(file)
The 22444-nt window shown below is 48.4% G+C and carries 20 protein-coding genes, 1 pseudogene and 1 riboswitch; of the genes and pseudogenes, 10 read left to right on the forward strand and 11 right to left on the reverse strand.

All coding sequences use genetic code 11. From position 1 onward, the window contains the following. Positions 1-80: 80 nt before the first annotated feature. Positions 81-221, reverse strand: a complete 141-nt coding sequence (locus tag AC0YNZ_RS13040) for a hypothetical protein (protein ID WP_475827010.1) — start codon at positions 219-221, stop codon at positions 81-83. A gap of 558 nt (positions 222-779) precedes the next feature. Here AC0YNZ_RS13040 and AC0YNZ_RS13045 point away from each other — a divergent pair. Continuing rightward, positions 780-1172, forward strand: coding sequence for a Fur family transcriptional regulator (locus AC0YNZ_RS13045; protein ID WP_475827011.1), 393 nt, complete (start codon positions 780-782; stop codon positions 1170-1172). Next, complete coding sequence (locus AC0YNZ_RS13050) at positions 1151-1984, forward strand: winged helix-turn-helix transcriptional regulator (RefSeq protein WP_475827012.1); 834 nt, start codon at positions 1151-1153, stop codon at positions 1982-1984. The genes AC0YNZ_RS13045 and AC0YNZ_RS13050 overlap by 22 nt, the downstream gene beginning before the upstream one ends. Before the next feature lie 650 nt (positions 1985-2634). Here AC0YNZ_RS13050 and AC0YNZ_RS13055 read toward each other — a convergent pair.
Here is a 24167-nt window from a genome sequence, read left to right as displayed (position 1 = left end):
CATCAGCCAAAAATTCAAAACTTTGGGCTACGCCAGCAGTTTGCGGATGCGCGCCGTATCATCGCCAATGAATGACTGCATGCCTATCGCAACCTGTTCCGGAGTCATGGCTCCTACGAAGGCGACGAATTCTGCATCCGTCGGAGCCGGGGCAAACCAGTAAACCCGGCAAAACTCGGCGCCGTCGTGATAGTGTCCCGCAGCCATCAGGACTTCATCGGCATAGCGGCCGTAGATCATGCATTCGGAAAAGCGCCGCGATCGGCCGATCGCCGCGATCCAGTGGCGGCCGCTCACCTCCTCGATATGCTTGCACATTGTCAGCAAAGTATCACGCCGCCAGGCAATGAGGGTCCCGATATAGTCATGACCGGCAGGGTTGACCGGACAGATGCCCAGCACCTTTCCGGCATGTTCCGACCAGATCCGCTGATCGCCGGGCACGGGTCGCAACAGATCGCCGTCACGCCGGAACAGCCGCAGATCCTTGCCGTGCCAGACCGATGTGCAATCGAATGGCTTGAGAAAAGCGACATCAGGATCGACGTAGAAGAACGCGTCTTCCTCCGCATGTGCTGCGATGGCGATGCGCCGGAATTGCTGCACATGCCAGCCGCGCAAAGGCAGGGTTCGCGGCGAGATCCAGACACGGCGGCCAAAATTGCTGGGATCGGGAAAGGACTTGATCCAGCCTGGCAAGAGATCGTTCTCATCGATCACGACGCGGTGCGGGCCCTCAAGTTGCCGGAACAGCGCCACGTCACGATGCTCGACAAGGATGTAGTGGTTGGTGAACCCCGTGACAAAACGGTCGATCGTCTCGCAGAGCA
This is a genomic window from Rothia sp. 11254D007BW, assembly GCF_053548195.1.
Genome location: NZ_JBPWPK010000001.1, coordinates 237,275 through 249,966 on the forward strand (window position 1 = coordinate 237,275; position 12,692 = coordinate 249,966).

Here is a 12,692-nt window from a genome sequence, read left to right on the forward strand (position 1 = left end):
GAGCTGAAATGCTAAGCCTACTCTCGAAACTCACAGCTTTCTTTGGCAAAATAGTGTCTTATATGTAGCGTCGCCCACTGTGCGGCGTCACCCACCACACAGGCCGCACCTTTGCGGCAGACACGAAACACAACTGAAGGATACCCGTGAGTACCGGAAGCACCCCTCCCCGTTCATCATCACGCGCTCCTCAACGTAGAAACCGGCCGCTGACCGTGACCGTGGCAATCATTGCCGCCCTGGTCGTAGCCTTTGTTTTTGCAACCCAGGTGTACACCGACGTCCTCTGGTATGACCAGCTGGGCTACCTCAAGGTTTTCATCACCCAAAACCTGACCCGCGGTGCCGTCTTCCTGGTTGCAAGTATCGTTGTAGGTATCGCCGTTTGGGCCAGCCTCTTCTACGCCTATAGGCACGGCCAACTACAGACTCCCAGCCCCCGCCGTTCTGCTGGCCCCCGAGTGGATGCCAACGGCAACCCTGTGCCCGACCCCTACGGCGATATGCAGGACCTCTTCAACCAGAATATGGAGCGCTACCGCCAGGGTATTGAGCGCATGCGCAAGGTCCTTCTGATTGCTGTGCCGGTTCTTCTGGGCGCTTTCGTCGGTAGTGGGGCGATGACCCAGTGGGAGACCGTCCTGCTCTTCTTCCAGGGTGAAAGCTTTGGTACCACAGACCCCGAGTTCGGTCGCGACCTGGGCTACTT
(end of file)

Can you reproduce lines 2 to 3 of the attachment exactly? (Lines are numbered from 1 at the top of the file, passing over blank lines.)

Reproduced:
All coding sequences use genetic code 11. From position 1 onward, the window contains the following. Positions 1-80: 80 nt before the first annotated feature. Positions 81-221, reverse strand: a complete 141-nt coding sequence (locus tag AC0YNZ_RS13040) for a hypothetical protein (protein ID WP_475827010.1) — start codon at positions 219-221, stop codon at positions 81-83. A gap of 558 nt (positions 222-779) precedes the next feature. Here AC0YNZ_RS13040 and AC0YNZ_RS13045 point away from each other — a divergent pair. Continuing rightward, positions 780-1172, forward strand: coding sequence for a Fur family transcriptional regulator (locus AC0YNZ_RS13045; protein ID WP_475827011.1), 393 nt, complete (start codon positions 780-782; stop codon positions 1170-1172). Next, complete coding sequence (locus AC0YNZ_RS13050) at positions 1151-1984, forward strand: winged helix-turn-helix transcriptional regulator (RefSeq protein WP_475827012.1); 834 nt, start codon at positions 1151-1153, stop codon at positions 1982-1984. The genes AC0YNZ_RS13045 and AC0YNZ_RS13050 overlap by 22 nt, the downstream gene beginning before the upstream one ends. Before the next feature lie 650 nt (positions 1985-2634). Here AC0YNZ_RS13050 and AC0YNZ_RS13055 read toward each other — a convergent pair.
Here is a 24167-nt window from a genome sequence, read left to right as displayed (position 1 = left end):